Reverse logistics likewise focuses on the processing of obsolete products. In other words, manufactures might introduce new products so that the previous versions are no longer required. The materials essential for their production are also considered unclaimed. As a result, depot repair helps to process the “waste” and prepare it for potential reuse.
Finally, reverse logistics operations help to meet the requirements of “green” legislations. Otherwise stated, the emerging “green laws” impose additional responsibilities for product disposals on manufacturers. Thus, the latter has to employ the depot repair service to fit in the legislative framework. As a result, Guide and Wassenhove (2009) suggest that depot repair enables reverse logistics to carry out two important functions: minimize the costs and make the operations more activity-oriented.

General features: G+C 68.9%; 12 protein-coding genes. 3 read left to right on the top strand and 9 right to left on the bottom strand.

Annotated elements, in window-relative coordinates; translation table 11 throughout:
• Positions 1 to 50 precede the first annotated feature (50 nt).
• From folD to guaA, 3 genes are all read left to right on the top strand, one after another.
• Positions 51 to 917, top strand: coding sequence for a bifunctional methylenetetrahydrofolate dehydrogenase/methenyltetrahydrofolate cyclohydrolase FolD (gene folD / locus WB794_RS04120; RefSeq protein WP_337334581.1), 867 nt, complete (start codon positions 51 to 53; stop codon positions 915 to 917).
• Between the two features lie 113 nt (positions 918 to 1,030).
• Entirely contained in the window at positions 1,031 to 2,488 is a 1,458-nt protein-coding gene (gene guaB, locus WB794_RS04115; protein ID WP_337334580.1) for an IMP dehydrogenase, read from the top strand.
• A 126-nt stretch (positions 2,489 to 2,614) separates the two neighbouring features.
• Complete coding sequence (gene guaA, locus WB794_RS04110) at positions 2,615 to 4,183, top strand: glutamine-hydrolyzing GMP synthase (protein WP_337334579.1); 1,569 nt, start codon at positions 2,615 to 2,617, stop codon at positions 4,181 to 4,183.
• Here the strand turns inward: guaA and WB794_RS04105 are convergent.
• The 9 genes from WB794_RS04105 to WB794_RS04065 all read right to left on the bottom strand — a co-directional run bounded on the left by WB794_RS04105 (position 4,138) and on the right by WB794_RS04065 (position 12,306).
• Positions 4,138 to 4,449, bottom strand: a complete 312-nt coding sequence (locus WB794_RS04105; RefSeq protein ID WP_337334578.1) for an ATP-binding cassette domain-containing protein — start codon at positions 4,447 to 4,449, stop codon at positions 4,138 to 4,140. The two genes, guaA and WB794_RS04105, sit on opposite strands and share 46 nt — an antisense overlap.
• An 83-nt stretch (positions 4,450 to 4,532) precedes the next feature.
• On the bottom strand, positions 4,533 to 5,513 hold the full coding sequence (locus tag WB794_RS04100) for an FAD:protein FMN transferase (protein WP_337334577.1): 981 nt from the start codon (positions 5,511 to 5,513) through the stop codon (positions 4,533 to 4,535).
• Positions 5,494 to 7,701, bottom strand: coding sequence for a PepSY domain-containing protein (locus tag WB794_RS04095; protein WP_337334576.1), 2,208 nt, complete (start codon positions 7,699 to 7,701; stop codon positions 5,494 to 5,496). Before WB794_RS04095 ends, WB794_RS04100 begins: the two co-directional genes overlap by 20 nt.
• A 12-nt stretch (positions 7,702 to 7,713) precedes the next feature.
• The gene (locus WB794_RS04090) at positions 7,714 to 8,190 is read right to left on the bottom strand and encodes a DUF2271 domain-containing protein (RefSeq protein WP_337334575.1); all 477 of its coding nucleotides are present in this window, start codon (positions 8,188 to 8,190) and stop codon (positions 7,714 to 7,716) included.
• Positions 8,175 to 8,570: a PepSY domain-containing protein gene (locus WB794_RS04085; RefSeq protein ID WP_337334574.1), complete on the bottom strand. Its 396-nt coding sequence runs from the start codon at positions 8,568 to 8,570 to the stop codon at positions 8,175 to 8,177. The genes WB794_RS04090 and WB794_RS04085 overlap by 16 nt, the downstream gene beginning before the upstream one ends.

The Key Principles of Depot Repair Functioning
In order to evaluate the depot repair’s significance, it is likewise useful to understand the key principles of the service functioning. Therefore, the depot repair service might be analyzed within three different dimensions: technologies, market segments, and the type of vendors. The former comprises the types of technologies that the service helps to maintain and repair: displays, power supplies, tapes, keyboards, etc. Market segments include the fields within which operations need to be carried out: process control, data processing, medical electronics, to name but a few. The former, in its turn, implies the terms of the market status: dealers, end users, value-added resellers, etc. On the whole, Blumberg (2004) suggests distinguishing the following key areas of depot repair operation: computer components, process control, DOD technologies, telecommunications, office products, medical electronics and other categories such as electromechanical equipment and ATE software.